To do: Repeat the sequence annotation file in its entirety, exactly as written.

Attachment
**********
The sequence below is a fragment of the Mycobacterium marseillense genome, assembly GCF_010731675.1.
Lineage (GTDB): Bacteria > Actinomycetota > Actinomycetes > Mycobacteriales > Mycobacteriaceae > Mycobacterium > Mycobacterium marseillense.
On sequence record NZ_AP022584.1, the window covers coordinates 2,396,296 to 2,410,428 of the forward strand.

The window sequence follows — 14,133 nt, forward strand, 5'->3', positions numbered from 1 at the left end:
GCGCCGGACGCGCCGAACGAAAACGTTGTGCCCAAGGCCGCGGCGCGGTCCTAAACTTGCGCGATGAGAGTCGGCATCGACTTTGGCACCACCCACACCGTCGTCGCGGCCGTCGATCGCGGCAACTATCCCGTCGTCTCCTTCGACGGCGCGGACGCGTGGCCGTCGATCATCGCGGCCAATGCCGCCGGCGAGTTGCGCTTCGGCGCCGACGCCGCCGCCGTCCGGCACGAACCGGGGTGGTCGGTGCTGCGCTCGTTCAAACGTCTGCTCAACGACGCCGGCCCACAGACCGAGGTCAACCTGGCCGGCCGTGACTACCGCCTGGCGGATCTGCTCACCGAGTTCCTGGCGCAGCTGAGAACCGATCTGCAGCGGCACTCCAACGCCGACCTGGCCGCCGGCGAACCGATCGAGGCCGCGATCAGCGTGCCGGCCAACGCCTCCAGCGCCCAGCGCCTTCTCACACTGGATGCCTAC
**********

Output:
The sequence below is a fragment of the Mycobacterium marseillense genome, assembly GCF_010731675.1.
Lineage (GTDB): Bacteria > Actinomycetota > Actinomycetes > Mycobacteriales > Mycobacteriaceae > Mycobacterium > Mycobacterium marseillense.
On sequence record NZ_AP022584.1, the window covers coordinates 2,396,296 to 2,410,428 of the forward strand.

The window sequence follows — 14,133 nt, forward strand, 5'->3', positions numbered from 1 at the left end:
GCGCCGGACGCGCCGAACGAAAACGTTGTGCCCAAGGCCGCGGCGCGGTCCTAAACTTGCGCGATGAGAGTCGGCATCGACTTTGGCACCACCCACACCGTCGTCGCGGCCGTCGATCGCGGCAACTATCCCGTCGTCTCCTTCGACGGCGCGGACGCGTGGCCGTCGATCATCGCGGCCAATGCCGCCGGCGAGTTGCGCTTCGGCGCCGACGCCGCCGCCGTCCGGCACGAACCGGGGTGGTCGGTGCTGCGCTCGTTCAAACGTCTGCTCAACGACGCCGGCCCACAGACCGAGGTCAACCTGGCCGGCCGTGACTACCGCCTGGCGGATCTGCTCACCGAGTTCCTGGCGCAGCTGAGAACCGATCTGCAGCGGCACTCCAACGCCGACCTGGCCGCCGGCGAACCGATCGAGGCCGCGATCAGCGTGCCGGCCAACGCCTCCAGCGCCCAGCGCCTTCTCACACTGGATGCCTAC